God and the gangs
While this is not a new story, NPR did a nice job reporting yesterday on the complicated relationship between the gangs of El Salvador and evangelical churches in the country. Gang members may identify themselves with the churches, and religious conversion can be one of the only ways to withdraw from life in the gangs.
From the NPR report:
During the service, a pastor talks about the gangs, known in El Salvador as pandillas. He tells the congregation that in prison, God leaves one naked and opens the doors for new beginnings. He says God is always faithful, even when others aren't. He prays for gang members to leave behind a life of violence and join the church.
"The God we preach is one of opportunity," another pastor, the Rev. Nelson Moz, who has led Eben-ezer for 21 years, says after the service. "Our message is that [the gang members] should understand there is a life outside of the gang. That they can make it, with the help of God."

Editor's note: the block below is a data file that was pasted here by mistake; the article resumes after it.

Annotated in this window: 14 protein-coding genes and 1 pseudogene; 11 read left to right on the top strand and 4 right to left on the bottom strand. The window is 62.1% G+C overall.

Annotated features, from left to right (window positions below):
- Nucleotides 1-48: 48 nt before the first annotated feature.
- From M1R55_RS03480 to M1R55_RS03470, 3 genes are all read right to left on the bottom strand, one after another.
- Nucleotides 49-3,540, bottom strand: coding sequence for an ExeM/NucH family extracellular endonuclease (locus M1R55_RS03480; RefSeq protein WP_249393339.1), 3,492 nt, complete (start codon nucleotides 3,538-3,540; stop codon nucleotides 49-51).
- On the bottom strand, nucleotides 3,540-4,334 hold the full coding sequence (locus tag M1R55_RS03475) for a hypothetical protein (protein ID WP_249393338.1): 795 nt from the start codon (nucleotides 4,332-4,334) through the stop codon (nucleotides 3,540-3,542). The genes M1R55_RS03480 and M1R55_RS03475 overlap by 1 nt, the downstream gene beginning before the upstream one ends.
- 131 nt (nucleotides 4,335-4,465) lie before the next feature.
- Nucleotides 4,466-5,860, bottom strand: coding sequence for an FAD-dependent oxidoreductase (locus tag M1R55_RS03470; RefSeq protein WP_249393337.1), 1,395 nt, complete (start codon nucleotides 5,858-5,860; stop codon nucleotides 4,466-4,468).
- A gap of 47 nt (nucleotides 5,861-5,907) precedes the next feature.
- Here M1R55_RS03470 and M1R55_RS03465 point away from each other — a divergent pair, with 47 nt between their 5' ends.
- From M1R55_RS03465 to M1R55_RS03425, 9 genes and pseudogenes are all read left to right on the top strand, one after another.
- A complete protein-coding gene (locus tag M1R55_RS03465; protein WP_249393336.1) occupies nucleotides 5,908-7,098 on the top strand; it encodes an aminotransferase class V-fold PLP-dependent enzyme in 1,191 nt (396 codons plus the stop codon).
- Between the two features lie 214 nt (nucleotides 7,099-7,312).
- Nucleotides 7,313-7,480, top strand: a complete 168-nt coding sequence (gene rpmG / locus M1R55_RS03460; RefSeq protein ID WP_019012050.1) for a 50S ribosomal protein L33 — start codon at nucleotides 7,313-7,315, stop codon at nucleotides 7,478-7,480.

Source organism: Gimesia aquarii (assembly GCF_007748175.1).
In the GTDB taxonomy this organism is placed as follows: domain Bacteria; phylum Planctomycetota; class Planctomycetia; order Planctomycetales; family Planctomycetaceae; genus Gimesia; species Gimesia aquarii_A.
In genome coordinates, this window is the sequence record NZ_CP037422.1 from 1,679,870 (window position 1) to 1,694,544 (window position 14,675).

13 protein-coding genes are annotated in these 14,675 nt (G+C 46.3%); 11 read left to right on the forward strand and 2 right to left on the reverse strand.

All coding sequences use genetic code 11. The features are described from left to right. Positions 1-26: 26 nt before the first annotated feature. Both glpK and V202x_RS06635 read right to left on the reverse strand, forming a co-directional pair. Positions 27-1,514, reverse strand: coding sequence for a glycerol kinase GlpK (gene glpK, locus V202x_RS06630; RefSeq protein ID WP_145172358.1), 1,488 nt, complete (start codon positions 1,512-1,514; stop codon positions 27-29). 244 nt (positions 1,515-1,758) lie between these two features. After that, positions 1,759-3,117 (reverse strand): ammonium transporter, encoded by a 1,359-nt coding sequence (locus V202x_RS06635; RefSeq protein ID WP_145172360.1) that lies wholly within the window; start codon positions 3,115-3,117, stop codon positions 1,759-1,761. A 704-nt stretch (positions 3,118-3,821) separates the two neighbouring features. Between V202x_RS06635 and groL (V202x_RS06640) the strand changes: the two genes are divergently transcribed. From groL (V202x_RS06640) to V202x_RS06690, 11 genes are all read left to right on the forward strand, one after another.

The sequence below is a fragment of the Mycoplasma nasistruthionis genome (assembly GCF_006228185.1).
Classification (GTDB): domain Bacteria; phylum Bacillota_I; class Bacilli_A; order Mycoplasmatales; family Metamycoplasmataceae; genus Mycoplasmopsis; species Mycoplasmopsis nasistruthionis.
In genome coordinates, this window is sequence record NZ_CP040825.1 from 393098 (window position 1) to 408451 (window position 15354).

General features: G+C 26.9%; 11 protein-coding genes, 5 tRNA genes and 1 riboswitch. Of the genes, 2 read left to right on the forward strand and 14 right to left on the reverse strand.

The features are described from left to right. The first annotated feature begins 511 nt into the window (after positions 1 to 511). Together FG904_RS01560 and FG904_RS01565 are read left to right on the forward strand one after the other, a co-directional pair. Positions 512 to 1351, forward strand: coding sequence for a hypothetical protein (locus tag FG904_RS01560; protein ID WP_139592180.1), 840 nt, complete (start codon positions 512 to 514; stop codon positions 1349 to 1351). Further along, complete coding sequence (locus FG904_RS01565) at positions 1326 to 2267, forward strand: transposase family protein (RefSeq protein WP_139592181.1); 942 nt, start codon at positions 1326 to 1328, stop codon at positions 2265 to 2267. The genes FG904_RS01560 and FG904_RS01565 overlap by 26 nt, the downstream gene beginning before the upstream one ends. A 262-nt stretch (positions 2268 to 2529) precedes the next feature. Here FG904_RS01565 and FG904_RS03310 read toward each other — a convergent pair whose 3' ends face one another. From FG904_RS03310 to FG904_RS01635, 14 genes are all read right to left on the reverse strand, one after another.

It is this emphasis on personal transformation that makes El Salvador's gang members embrace evangelicalism, says José Miguel Cruz, director of research at Florida International University's Kimberly Green Latin American and Caribbean Center, who has studied the relationship between the two.
In Cruz's research, more than half of the Salvadoran gang members he surveyed identify as evangelicals and attend church services an average of 15 times a month. In contrast, just 17 percent of gang members identify as Catholic.For a fuller description of religion and other social factors involved in gang membership, you should definitely read the research led by Cruz which resulted in a report titled The New Face of Street Gangs: The Gang Phenomenon in El Salvador.